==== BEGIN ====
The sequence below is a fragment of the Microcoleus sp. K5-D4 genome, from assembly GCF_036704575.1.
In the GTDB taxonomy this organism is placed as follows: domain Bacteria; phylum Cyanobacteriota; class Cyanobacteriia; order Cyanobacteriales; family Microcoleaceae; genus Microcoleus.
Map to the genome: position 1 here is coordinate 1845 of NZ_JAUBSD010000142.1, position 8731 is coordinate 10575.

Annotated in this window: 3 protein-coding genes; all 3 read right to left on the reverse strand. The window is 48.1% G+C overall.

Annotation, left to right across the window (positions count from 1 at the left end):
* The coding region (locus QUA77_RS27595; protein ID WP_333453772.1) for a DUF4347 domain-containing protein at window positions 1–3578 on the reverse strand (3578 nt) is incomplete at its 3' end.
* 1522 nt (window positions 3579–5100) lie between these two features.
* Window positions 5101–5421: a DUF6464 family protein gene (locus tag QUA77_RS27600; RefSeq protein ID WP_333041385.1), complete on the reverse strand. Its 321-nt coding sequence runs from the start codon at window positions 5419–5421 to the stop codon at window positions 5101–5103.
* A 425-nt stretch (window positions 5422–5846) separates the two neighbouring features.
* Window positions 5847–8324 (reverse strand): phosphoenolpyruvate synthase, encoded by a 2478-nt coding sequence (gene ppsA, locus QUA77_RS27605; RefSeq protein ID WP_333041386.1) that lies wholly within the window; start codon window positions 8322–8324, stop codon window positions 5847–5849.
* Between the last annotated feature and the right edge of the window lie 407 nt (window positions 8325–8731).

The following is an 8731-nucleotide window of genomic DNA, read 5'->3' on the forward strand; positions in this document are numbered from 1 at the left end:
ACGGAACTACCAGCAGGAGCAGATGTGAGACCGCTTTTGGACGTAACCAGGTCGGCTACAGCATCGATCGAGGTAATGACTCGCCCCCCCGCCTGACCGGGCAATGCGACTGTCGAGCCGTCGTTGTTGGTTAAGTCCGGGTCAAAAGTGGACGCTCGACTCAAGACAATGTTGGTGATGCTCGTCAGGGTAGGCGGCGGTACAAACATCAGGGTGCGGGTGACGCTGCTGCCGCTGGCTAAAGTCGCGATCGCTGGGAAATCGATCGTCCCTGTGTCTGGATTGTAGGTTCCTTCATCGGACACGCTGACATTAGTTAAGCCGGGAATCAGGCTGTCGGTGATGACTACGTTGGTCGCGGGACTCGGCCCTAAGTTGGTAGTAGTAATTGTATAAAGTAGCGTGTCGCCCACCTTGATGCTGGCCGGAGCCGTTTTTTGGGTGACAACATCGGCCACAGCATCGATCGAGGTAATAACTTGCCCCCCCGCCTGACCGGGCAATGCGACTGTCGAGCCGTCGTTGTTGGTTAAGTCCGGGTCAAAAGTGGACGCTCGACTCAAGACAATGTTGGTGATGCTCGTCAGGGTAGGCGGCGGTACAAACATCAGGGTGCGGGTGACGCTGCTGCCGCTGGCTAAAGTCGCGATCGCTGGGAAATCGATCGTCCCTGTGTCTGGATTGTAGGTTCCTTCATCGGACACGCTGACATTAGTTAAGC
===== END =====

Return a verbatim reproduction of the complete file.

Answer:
The sequence below is a fragment of the Microcoleus sp. K5-D4 genome, from assembly GCF_036704575.1.
In the GTDB taxonomy this organism is placed as follows: domain Bacteria; phylum Cyanobacteriota; class Cyanobacteriia; order Cyanobacteriales; family Microcoleaceae; genus Microcoleus.
Map to the genome: position 1 here is coordinate 1845 of NZ_JAUBSD010000142.1, position 8731 is coordinate 10575.

Annotated in this window: 3 protein-coding genes; all 3 read right to left on the reverse strand. The window is 48.1% G+C overall.

Annotation, left to right across the window (positions count from 1 at the left end):
* The coding region (locus QUA77_RS27595; protein ID WP_333453772.1) for a DUF4347 domain-containing protein at window positions 1–3578 on the reverse strand (3578 nt) is incomplete at its 3' end.
* 1522 nt (window positions 3579–5100) lie between these two features.
* Window positions 5101–5421: a DUF6464 family protein gene (locus tag QUA77_RS27600; RefSeq protein ID WP_333041385.1), complete on the reverse strand. Its 321-nt coding sequence runs from the start codon at window positions 5419–5421 to the stop codon at window positions 5101–5103.
* A 425-nt stretch (window positions 5422–5846) separates the two neighbouring features.
* Window positions 5847–8324 (reverse strand): phosphoenolpyruvate synthase, encoded by a 2478-nt coding sequence (gene ppsA, locus QUA77_RS27605; RefSeq protein ID WP_333041386.1) that lies wholly within the window; start codon window positions 8322–8324, stop codon window positions 5847–5849.
* Between the last annotated feature and the right edge of the window lie 407 nt (window positions 8325–8731).

The following is an 8731-nucleotide window of genomic DNA, read 5'->3' on the forward strand; positions in this document are numbered from 1 at the left end:
ACGGAACTACCAGCAGGAGCAGATGTGAGACCGCTTTTGGACGTAACCAGGTCGGCTACAGCATCGATCGAGGTAATGACTCGCCCCCCCGCCTGACCGGGCAATGCGACTGTCGAGCCGTCGTTGTTGGTTAAGTCCGGGTCAAAAGTGGACGCTCGACTCAAGACAATGTTGGTGATGCTCGTCAGGGTAGGCGGCGGTACAAACATCAGGGTGCGGGTGACGCTGCTGCCGCTGGCTAAAGTCGCGATCGCTGGGAAATCGATCGTCCCTGTGTCTGGATTGTAGGTTCCTTCATCGGACACGCTGACATTAGTTAAGCCGGGAATCAGGCTGTCGGTGATGACTACGTTGGTCGCGGGACTCGGCCCTAAGTTGGTAGTAGTAATTGTATAAAGTAGCGTGTCGCCCACCTTGATGCTGGCCGGAGCCGTTTTTTGGGTGACAACATCGGCCACAGCATCGATCGAGGTAATAACTTGCCCCCCCGCCTGACCGGGCAATGCGACTGTCGAGCCGTCGTTGTTGGTTAAGTCCGGGTCAAAAGTGGACGCTCGACTCAAGACAATGTTGGTGATGCTCGTCAGGGTAGGCGGCGGTACAAACATCAGGGTGCGGGTGACGCTGCTGCCGCTGGCTAAAGTCGCGATCGCTGGGAAATCGATCGTCCCTGTGTCTGGATTGTAGGTTCCTTCATCGGACACGCTGACATTAGTTAAGC